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Four keys to success in health insurance exchanges

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  By Emad Rizk, M.D., president, McKesson Health Solutions, October 21, 2013

 

America’s healthcare system is preparing for the entry of millions of new members as enrollment opens for health insurance exchanges. This influx will put even more pressure on payers and providers to develop higher-quality, lower-cost care delivery and reimbursement models. Health plans must prove their value while keeping administrative costs low and medical costs under control to compete in this price-sensitive business-to-consumer market.

As the marketplace evolves, the real challenge will be ensuring that current systems are able to manage clinical and financial interactions in an efficient, cost-effective way. Payers will be challenged to attract a balanced set of healthy and at-risk members. They’ll need to create tailored networks and plans for the new waves of new customers seeking coverage, and they’ll need to do this in an industry already challenged by complexity.

Health plans can address these exchange challenges by breaking them down into four cornerstones of success, each of which requires clinical evidence and expert technology to be achieved.

  1. Effectively manage provider networks. The ability to quickly create targeted provider networks that steer members to cost-efficient, high-quality caregivers while maintaining care accessibility is an essential competitive requirement.
  2. Ensure appropriate, high-quality care. More than ever, plans need actionable, evidence-based intelligence shared in an automated workflow with providers to help determine whether care is medically necessary and delivered in the ideal setting.
  3. Engage members and carefully manage their care. Coordinated care across the delivery system and high-impact care management ensure that members are connected to services and support that will help them maintain and improve their health. This reduces unnecessary ER visits, hospitalizations and readmissions.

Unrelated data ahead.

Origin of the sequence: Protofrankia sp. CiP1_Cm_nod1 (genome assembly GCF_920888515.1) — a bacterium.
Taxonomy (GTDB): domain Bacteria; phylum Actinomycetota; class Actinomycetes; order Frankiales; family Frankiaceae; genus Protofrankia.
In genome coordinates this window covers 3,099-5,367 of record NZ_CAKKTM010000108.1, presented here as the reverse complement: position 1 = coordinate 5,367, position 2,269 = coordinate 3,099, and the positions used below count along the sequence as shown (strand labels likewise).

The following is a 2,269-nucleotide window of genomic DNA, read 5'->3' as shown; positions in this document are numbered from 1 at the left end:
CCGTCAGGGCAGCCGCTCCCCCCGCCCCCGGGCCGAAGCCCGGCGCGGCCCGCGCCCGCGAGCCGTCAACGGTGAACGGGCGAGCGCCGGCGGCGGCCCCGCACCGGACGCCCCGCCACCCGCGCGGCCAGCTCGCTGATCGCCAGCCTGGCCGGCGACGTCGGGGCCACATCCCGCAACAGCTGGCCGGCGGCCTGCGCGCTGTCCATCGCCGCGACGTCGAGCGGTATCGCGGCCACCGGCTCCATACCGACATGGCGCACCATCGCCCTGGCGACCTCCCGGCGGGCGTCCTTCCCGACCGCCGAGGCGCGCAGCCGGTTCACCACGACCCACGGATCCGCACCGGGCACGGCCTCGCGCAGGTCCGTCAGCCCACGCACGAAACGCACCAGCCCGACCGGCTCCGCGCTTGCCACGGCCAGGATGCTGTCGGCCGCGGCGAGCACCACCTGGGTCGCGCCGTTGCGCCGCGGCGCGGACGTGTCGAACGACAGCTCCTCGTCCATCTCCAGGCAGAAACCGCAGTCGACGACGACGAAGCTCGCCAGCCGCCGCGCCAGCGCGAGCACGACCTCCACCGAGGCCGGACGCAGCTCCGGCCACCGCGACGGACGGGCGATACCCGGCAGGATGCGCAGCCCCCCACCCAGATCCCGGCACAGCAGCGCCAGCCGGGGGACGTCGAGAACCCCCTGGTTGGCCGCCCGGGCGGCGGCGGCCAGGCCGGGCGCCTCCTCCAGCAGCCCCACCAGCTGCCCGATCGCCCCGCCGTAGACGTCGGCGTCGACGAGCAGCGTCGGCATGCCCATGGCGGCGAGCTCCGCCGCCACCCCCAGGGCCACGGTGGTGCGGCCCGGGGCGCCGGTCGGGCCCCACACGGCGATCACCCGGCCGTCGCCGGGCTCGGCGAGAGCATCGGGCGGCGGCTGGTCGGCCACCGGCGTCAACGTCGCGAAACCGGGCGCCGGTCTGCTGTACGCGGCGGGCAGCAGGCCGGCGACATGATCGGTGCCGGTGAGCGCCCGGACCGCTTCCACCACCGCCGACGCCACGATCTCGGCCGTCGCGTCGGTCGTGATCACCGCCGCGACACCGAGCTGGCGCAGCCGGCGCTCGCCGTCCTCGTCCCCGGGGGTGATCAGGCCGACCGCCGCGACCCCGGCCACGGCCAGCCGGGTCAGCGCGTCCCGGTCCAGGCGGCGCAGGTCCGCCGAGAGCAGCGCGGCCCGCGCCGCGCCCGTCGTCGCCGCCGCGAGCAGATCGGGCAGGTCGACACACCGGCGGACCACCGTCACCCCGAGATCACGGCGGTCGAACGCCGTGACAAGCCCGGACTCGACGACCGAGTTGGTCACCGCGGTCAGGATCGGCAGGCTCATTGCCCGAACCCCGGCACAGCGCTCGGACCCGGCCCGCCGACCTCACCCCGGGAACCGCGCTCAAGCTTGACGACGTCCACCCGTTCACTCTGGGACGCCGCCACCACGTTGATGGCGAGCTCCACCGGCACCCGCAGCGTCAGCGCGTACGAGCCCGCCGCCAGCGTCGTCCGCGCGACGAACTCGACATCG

4. Optimize medical policy and payment. As plans aim for more competitive pricing, payment needs to be administered with the utmost precision, no matter how complex the medical and payment policies in place. This also builds trust from providers, something critical to maintaining transparency and reliability amid a plan’s network.

Plans that deal with these imperatives will do more than successfully compete in the consumer-driven exchange market. They will gain the contemporary infrastructure and knowledge that can drive long-term sustainability and positive impacts across all markets, not simply the exchanges.

About the author: Emad Rizk, M.D., president, McKesson Health Solutions, is a world-renowned healthcare industry expert with a focus on transformational strategies and operational execution through healthcare information technology.


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Comments

By Shane Irving on January 28, 2014

I agree. The challenging part for many of the plans will be getting off the unit cost underwriting method they have used for so many years. If they have good data on population health management at the provider/ group level then they are halfway there.

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